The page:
Author Topic: The Dust Bowl Documentary  (Read 698 times)

Offline Bob Spelled Backwards

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The Dust Bowl Documentary
« on: November 23, 2012, 09:28:32 AM »
Ken Burns has done it again.  This time another fine documentary about the Dust Bowl in the Great Plains that lasted a decade.  I just finished watching the first part ( about 2 hrs long ) and have to say it was well worth the watch. 

From a Self-Reliant and Environmentally responsible point of view, one can only hope we as a people remember the mistakes made in the past on how not to over cultivate the land and to not put all of our eggs in one basket assuming automatic riches or success based on past successes and following the herd mentality.

Listening to the old timers tell their stories on what life was like trying to endure those hardships for so long and to have the will to faith and patience to keep looking on the "next year" was really moving.  Especially the deep sadness at all the personal loss for their families and neighbors.

http://www.pbs.org/kenburns/dustbowl/

Offline Dainty

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Re: The Dust Bowl Documentary
« Reply #1 on: November 23, 2012, 12:07:30 PM »
I watched this with my grandma the other day. It was interesting, she was saying that living in the Pacific Northwest through that time she doesn't recall hearing anything at all about the Dust Bowl, which she now finds odd since they heard other relevant news from across the country.

From what I gather my grandpa lived in Texas at the time and his family's economic situation was drastically affected by it. He grasped the opportunity to leave and his personal dislike of the area remained emphatic for the rest of his life.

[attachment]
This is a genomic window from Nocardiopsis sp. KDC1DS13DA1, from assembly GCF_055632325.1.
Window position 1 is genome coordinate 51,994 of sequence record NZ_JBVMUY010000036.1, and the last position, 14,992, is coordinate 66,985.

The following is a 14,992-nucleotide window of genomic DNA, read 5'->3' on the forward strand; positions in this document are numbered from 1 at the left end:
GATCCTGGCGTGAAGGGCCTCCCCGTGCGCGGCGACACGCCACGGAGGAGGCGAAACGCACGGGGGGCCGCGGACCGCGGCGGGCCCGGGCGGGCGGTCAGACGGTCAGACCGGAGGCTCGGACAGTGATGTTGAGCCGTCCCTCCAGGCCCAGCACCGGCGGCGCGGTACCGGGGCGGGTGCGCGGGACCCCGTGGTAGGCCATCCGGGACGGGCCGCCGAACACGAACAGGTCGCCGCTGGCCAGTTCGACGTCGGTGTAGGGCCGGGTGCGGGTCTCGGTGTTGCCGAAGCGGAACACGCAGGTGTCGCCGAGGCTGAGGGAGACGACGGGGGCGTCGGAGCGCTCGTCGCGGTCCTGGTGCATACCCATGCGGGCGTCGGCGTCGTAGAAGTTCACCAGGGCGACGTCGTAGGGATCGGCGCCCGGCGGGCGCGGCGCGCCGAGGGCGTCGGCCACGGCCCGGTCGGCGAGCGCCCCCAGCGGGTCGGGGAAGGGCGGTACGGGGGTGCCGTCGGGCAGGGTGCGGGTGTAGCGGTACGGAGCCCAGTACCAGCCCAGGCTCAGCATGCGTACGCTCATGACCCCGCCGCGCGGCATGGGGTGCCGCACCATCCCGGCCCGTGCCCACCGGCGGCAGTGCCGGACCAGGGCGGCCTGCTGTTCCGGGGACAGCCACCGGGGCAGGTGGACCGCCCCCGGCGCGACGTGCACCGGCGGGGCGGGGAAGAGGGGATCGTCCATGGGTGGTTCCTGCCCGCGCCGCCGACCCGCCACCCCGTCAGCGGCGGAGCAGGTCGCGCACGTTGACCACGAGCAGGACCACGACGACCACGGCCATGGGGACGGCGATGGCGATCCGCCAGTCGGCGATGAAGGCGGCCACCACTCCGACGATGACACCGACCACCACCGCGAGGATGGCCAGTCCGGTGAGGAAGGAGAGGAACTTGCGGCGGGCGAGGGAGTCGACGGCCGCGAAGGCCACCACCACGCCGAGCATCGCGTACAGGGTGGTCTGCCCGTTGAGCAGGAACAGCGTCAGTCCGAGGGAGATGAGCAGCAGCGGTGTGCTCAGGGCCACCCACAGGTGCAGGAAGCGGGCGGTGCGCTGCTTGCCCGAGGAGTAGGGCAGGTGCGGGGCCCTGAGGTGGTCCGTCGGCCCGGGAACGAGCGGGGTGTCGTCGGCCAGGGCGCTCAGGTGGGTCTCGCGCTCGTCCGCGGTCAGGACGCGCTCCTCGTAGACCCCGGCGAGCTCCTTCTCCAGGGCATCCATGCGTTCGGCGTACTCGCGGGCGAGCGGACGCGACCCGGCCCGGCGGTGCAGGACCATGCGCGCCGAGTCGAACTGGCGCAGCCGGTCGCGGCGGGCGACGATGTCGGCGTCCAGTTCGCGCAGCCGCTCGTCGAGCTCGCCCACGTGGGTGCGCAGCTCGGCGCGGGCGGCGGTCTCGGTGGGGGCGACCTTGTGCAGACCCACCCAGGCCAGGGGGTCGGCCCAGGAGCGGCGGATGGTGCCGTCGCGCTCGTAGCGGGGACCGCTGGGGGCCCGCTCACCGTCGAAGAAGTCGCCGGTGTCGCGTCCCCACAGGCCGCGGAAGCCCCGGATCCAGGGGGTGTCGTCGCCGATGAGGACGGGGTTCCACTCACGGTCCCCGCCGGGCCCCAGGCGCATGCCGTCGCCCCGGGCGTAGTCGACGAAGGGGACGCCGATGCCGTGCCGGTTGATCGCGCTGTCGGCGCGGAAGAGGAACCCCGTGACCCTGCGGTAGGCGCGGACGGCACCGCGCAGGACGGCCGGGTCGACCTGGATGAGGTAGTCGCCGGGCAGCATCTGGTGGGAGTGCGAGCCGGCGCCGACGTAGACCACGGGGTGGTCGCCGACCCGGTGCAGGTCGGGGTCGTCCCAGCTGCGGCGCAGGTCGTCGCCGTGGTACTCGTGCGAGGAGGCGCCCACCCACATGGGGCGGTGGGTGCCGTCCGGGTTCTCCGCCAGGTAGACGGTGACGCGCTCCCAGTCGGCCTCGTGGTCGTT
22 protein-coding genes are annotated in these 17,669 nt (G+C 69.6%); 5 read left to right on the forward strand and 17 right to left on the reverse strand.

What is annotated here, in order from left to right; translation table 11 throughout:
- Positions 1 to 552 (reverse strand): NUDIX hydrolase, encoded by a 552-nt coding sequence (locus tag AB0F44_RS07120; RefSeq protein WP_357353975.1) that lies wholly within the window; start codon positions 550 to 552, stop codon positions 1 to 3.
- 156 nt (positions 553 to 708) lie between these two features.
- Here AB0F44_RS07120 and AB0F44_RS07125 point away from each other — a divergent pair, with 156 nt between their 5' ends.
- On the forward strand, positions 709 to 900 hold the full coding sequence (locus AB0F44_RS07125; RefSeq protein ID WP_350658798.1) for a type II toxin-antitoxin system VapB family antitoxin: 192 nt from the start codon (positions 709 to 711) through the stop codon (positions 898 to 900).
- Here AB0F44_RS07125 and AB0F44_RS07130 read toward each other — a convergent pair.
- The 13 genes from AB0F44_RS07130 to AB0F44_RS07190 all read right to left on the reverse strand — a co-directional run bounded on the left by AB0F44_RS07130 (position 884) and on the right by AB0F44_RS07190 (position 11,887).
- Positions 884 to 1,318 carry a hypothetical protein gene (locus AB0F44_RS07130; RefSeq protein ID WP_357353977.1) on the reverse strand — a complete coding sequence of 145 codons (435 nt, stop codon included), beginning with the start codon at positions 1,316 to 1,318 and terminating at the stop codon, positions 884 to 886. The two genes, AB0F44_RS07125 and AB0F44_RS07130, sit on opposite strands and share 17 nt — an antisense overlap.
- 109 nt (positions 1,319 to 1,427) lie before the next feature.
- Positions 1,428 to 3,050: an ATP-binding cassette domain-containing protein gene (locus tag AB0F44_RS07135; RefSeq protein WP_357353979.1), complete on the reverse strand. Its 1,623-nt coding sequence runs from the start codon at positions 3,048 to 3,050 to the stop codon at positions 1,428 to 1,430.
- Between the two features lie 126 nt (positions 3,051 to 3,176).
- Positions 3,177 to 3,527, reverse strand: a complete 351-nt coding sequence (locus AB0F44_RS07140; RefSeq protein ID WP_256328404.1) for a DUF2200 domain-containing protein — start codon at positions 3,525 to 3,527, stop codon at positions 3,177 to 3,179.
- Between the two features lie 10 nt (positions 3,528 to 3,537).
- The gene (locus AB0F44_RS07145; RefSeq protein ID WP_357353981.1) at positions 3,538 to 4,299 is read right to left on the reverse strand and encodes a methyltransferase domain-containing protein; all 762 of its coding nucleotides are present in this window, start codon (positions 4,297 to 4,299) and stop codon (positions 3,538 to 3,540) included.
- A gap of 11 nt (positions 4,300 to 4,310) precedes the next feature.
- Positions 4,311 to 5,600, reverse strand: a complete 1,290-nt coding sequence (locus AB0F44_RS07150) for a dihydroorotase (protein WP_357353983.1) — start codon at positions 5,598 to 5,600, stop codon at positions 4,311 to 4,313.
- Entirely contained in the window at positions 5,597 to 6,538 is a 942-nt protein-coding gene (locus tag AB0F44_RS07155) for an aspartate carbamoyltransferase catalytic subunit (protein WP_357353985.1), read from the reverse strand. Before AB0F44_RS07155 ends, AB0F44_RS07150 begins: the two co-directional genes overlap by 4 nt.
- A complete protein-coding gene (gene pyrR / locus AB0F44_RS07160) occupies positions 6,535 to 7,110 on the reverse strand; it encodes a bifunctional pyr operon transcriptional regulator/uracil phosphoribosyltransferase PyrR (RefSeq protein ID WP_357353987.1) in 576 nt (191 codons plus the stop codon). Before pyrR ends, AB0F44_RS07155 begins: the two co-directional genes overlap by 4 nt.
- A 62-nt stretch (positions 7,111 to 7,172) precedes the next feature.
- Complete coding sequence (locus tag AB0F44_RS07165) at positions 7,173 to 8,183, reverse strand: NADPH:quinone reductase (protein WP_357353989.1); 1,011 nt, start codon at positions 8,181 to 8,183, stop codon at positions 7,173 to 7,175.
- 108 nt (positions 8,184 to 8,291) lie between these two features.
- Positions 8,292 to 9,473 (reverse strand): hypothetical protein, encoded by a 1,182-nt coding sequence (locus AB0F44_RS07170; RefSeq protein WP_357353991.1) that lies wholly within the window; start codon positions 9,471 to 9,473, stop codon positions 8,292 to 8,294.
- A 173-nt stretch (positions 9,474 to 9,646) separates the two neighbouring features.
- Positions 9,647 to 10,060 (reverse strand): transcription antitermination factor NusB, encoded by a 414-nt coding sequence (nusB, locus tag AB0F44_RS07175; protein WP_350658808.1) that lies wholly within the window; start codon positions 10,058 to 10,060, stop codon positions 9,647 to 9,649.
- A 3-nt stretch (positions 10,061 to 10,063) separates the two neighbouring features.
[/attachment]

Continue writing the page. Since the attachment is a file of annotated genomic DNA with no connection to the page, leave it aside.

Offline TexDaddy

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Re: The Dust Bowl Documentary
« Reply #2 on: November 23, 2012, 02:27:40 PM »
Definitely a great show.

My grandparents move to Hockley County, Texas on January 1, 1935 when my Dad was 10 years old. They finally made a crop in 1937. My Grandpa had purchased 876 acres for $500.

My Dad always talked about how Granny set the table with the plates face down and how he would always trace his name in the dust on the back of the plate when he came to supper. He said he used to go to sleep with a wet pillow case over his head.
"I went down Virginia, seekin' shelter from the storm.
Caught up in the fable, I watched the tower grow.
Five year plans and new deals, wrapped in golden chains.
And I wonder, still I wonder who'll stop the rain."

...A quote from the book 'Mataroda' comes to mind:
'To do more than your best is impossible, to do less is unthinkable'
WWCD = What would Cedar do?

Offline Nicodemus

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Re: The Dust Bowl Documentary
« Reply #3 on: November 23, 2012, 04:09:43 PM »
A friend's grandmother told us about sealing around windows and other cracks and crevasses in the house with wet newspaper in an attempt to keep the fine dust out and being jealous of a friend who's father had access to sticky paper. No matter what they did, the dust still managed to get into the house. She also told us about coming into and going out of the house through a couple of wets sheets nailed to the door frames of the entry room. She would laugh and tell us that she thought her father invented the airlock.  ;D


Offline TexGuy

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Re: The Dust Bowl Documentary
« Reply #4 on: November 23, 2012, 10:57:03 PM »
What a huge pile of rabbits in the "rabbit roundup"!!!


Offline cheryl1

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Re: The Dust Bowl Documentary
« Reply #5 on: November 24, 2012, 08:43:02 AM »
I watched the first part last night too. I wonder if anyone back then ever skinned a huge pile of rabbits and tacked up layers of dried hides to try and keep the dust out?

Old-timers in Indiana remember that era as hazy. We never got any of the big dust storms, but I've heard there were days on end where the sun just wasn't very bright.
I've seen the village and I don't want it raising my children.

Offline Nicodemus

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Re: The Dust Bowl Documentary
« Reply #6 on: November 24, 2012, 09:20:34 AM »
I watched part one as well. It's a really good show.